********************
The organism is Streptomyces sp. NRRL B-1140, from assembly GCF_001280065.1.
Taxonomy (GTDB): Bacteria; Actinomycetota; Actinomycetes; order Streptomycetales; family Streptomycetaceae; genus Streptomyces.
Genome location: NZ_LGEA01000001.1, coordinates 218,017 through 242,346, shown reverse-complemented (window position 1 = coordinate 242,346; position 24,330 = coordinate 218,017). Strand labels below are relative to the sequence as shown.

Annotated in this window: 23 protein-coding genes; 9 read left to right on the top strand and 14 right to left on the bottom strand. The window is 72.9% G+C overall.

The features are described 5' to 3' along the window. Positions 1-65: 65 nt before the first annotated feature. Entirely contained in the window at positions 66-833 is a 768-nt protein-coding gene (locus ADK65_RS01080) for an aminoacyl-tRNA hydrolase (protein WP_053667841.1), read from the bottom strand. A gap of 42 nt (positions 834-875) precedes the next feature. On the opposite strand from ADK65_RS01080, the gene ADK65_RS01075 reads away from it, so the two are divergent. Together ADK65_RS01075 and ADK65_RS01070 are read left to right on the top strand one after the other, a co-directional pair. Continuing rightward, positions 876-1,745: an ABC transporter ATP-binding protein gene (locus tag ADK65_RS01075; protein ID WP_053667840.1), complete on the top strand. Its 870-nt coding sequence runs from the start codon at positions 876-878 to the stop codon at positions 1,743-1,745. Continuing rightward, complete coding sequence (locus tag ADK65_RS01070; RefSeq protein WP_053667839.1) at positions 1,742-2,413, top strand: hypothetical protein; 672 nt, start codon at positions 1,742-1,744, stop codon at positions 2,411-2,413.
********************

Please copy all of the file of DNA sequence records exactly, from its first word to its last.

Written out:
The organism is Streptomyces sp. NRRL B-1140, from assembly GCF_001280065.1.
Taxonomy (GTDB): Bacteria; Actinomycetota; Actinomycetes; order Streptomycetales; family Streptomycetaceae; genus Streptomyces.
Genome location: NZ_LGEA01000001.1, coordinates 218,017 through 242,346, shown reverse-complemented (window position 1 = coordinate 242,346; position 24,330 = coordinate 218,017). Strand labels below are relative to the sequence as shown.

Annotated in this window: 23 protein-coding genes; 9 read left to right on the top strand and 14 right to left on the bottom strand. The window is 72.9% G+C overall.

The features are described 5' to 3' along the window. Positions 1-65: 65 nt before the first annotated feature. Entirely contained in the window at positions 66-833 is a 768-nt protein-coding gene (locus ADK65_RS01080) for an aminoacyl-tRNA hydrolase (protein WP_053667841.1), read from the bottom strand. A gap of 42 nt (positions 834-875) precedes the next feature. On the opposite strand from ADK65_RS01080, the gene ADK65_RS01075 reads away from it, so the two are divergent. Together ADK65_RS01075 and ADK65_RS01070 are read left to right on the top strand one after the other, a co-directional pair. Continuing rightward, positions 876-1,745: an ABC transporter ATP-binding protein gene (locus tag ADK65_RS01075; protein ID WP_053667840.1), complete on the top strand. Its 870-nt coding sequence runs from the start codon at positions 876-878 to the stop codon at positions 1,743-1,745. Continuing rightward, complete coding sequence (locus tag ADK65_RS01070; RefSeq protein WP_053667839.1) at positions 1,742-2,413, top strand: hypothetical protein; 672 nt, start codon at positions 1,742-1,744, stop codon at positions 2,411-2,413.